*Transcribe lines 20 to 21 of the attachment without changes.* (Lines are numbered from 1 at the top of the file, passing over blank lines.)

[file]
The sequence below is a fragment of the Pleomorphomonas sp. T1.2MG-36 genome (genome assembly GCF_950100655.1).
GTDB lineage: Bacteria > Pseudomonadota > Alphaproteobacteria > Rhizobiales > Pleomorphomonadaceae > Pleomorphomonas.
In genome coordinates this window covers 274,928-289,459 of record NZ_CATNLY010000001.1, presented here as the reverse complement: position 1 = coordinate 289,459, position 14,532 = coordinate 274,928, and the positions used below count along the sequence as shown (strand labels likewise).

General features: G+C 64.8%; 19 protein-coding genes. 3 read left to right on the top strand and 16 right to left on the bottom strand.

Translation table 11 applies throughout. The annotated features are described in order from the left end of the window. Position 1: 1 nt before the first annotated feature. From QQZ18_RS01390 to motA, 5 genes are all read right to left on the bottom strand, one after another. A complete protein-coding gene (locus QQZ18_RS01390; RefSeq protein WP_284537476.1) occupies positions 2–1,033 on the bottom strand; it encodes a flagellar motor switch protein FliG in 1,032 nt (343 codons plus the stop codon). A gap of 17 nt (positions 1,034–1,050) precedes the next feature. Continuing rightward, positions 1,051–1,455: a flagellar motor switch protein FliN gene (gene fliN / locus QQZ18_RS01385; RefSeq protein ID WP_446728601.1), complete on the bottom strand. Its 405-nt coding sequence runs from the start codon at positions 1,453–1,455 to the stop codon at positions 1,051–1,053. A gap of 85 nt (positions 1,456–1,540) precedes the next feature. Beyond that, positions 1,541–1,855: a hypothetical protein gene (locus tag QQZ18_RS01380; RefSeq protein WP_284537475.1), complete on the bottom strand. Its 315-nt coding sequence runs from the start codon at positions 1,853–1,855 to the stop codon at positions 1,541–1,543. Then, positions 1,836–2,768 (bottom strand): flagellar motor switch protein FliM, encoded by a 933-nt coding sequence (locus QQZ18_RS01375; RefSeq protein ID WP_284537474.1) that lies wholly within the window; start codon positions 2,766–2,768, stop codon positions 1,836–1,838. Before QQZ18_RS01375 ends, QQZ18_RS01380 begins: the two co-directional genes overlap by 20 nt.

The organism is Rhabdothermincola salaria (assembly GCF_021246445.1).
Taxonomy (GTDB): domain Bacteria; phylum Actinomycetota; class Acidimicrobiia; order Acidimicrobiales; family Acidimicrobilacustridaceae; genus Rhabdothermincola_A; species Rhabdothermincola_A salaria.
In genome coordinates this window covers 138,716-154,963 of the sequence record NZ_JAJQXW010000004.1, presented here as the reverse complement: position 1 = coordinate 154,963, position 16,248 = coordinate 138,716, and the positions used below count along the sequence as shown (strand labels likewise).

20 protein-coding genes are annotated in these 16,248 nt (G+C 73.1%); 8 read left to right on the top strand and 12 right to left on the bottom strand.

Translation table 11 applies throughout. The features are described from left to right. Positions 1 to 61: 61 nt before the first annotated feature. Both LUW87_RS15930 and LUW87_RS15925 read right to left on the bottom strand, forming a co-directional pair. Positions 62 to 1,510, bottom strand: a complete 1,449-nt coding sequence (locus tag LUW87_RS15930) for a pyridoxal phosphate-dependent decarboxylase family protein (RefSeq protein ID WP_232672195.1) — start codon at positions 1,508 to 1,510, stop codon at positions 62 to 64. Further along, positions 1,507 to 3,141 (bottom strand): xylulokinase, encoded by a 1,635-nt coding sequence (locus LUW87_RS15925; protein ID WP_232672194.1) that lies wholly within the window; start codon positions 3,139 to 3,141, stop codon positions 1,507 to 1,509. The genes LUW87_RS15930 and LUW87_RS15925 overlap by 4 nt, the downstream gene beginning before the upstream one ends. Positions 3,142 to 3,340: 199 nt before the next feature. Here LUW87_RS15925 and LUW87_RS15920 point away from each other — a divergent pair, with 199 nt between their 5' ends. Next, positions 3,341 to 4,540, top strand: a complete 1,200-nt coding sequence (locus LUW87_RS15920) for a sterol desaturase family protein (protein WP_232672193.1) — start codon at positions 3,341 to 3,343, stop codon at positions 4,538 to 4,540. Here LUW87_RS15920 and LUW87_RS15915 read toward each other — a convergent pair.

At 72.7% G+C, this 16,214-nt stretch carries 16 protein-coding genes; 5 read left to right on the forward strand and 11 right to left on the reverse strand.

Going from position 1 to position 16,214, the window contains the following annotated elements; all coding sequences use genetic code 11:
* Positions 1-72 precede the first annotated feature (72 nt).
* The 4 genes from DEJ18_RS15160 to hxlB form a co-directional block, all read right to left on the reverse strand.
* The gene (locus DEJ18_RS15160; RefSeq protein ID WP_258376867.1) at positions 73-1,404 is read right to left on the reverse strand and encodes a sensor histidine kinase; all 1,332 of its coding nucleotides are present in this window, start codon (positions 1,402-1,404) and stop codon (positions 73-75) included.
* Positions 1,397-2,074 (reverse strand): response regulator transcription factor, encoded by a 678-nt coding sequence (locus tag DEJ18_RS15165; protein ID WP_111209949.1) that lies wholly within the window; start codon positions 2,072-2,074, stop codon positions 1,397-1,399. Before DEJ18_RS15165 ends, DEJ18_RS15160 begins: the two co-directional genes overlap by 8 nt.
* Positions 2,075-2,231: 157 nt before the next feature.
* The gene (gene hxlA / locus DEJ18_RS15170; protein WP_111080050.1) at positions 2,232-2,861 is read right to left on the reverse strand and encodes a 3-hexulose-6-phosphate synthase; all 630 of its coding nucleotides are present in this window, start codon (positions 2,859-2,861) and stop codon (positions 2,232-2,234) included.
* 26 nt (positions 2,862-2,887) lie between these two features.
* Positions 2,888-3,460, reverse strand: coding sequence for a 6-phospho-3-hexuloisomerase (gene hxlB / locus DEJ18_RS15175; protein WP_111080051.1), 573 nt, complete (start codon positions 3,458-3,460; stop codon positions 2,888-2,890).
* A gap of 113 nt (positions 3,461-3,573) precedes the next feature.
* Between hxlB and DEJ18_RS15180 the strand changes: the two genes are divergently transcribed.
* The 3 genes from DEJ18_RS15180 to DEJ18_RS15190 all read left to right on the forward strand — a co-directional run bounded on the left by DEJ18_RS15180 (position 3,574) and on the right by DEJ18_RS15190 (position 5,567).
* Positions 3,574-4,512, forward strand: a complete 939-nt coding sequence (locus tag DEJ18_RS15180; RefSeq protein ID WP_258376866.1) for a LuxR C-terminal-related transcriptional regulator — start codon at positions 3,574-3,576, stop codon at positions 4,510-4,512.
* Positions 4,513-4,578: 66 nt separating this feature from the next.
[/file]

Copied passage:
* Positions 2,888-3,460, reverse strand: coding sequence for a 6-phospho-3-hexuloisomerase (gene hxlB / locus DEJ18_RS15175; protein WP_111080051.1), 573 nt, complete (start codon positions 3,458-3,460; stop codon positions 2,888-2,890).
* A gap of 113 nt (positions 3,461-3,573) precedes the next feature.